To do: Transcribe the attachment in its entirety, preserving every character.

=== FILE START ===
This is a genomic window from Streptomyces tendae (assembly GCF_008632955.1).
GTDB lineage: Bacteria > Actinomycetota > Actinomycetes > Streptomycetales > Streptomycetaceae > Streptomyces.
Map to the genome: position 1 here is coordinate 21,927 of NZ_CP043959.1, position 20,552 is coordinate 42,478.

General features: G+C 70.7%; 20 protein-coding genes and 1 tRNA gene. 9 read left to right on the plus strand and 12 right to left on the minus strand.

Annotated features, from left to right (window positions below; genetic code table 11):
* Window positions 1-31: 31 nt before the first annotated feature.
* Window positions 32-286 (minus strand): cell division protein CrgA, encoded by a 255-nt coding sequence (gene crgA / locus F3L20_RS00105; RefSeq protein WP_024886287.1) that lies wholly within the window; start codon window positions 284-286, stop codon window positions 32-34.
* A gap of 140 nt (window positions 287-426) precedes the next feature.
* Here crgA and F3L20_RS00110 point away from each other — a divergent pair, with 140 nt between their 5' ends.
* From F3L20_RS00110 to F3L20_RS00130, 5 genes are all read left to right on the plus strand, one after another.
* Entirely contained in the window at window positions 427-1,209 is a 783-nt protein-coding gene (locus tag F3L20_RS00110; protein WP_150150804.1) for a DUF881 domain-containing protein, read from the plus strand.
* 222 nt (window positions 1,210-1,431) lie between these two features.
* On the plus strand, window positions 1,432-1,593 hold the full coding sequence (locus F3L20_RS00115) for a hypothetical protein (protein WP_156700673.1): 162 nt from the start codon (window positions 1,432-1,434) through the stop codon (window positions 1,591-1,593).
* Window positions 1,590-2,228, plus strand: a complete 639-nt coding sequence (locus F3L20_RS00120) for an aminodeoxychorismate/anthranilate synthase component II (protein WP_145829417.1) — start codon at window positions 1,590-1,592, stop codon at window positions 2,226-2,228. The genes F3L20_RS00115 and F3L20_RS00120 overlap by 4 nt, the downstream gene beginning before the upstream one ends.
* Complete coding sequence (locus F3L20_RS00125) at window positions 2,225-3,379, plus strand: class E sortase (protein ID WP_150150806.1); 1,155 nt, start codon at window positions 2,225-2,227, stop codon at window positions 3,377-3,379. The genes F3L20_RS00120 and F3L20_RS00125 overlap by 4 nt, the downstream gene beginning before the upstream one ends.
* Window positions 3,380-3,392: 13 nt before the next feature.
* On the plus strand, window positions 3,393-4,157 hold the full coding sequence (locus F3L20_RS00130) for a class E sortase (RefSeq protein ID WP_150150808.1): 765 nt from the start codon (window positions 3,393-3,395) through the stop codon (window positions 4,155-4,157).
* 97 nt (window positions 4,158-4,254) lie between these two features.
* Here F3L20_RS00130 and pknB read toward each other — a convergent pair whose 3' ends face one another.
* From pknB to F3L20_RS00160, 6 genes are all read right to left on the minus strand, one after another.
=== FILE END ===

This is a genomic window from Streptomyces tendae (assembly GCF_008632955.1).
GTDB lineage: Bacteria > Actinomycetota > Actinomycetes > Streptomycetales > Streptomycetaceae > Streptomyces.
Map to the genome: position 1 here is coordinate 21,927 of NZ_CP043959.1, position 20,552 is coordinate 42,478.

General features: G+C 70.7%; 20 protein-coding genes and 1 tRNA gene. 9 read left to right on the plus strand and 12 right to left on the minus strand.

Annotated features, from left to right (window positions below; genetic code table 11):
* Window positions 1-31: 31 nt before the first annotated feature.
* Window positions 32-286 (minus strand): cell division protein CrgA, encoded by a 255-nt coding sequence (gene crgA / locus F3L20_RS00105; RefSeq protein WP_024886287.1) that lies wholly within the window; start codon window positions 284-286, stop codon window positions 32-34.
* A gap of 140 nt (window positions 287-426) precedes the next feature.
* Here crgA and F3L20_RS00110 point away from each other — a divergent pair, with 140 nt between their 5' ends.
* From F3L20_RS00110 to F3L20_RS00130, 5 genes are all read left to right on the plus strand, one after another.
* Entirely contained in the window at window positions 427-1,209 is a 783-nt protein-coding gene (locus tag F3L20_RS00110; protein WP_150150804.1) for a DUF881 domain-containing protein, read from the plus strand.
* 222 nt (window positions 1,210-1,431) lie between these two features.
* On the plus strand, window positions 1,432-1,593 hold the full coding sequence (locus F3L20_RS00115) for a hypothetical protein (protein WP_156700673.1): 162 nt from the start codon (window positions 1,432-1,434) through the stop codon (window positions 1,591-1,593).
* Window positions 1,590-2,228, plus strand: a complete 639-nt coding sequence (locus F3L20_RS00120) for an aminodeoxychorismate/anthranilate synthase component II (protein WP_145829417.1) — start codon at window positions 1,590-1,592, stop codon at window positions 2,226-2,228. The genes F3L20_RS00115 and F3L20_RS00120 overlap by 4 nt, the downstream gene beginning before the upstream one ends.
* Complete coding sequence (locus F3L20_RS00125) at window positions 2,225-3,379, plus strand: class E sortase (protein ID WP_150150806.1); 1,155 nt, start codon at window positions 2,225-2,227, stop codon at window positions 3,377-3,379. The genes F3L20_RS00120 and F3L20_RS00125 overlap by 4 nt, the downstream gene beginning before the upstream one ends.
* Window positions 3,380-3,392: 13 nt before the next feature.
* On the plus strand, window positions 3,393-4,157 hold the full coding sequence (locus F3L20_RS00130) for a class E sortase (RefSeq protein ID WP_150150808.1): 765 nt from the start codon (window positions 3,393-3,395) through the stop codon (window positions 4,155-4,157).
* 97 nt (window positions 4,158-4,254) lie between these two features.
* Here F3L20_RS00130 and pknB read toward each other — a convergent pair whose 3' ends face one another.
* From pknB to F3L20_RS00160, 6 genes are all read right to left on the minus strand, one after another.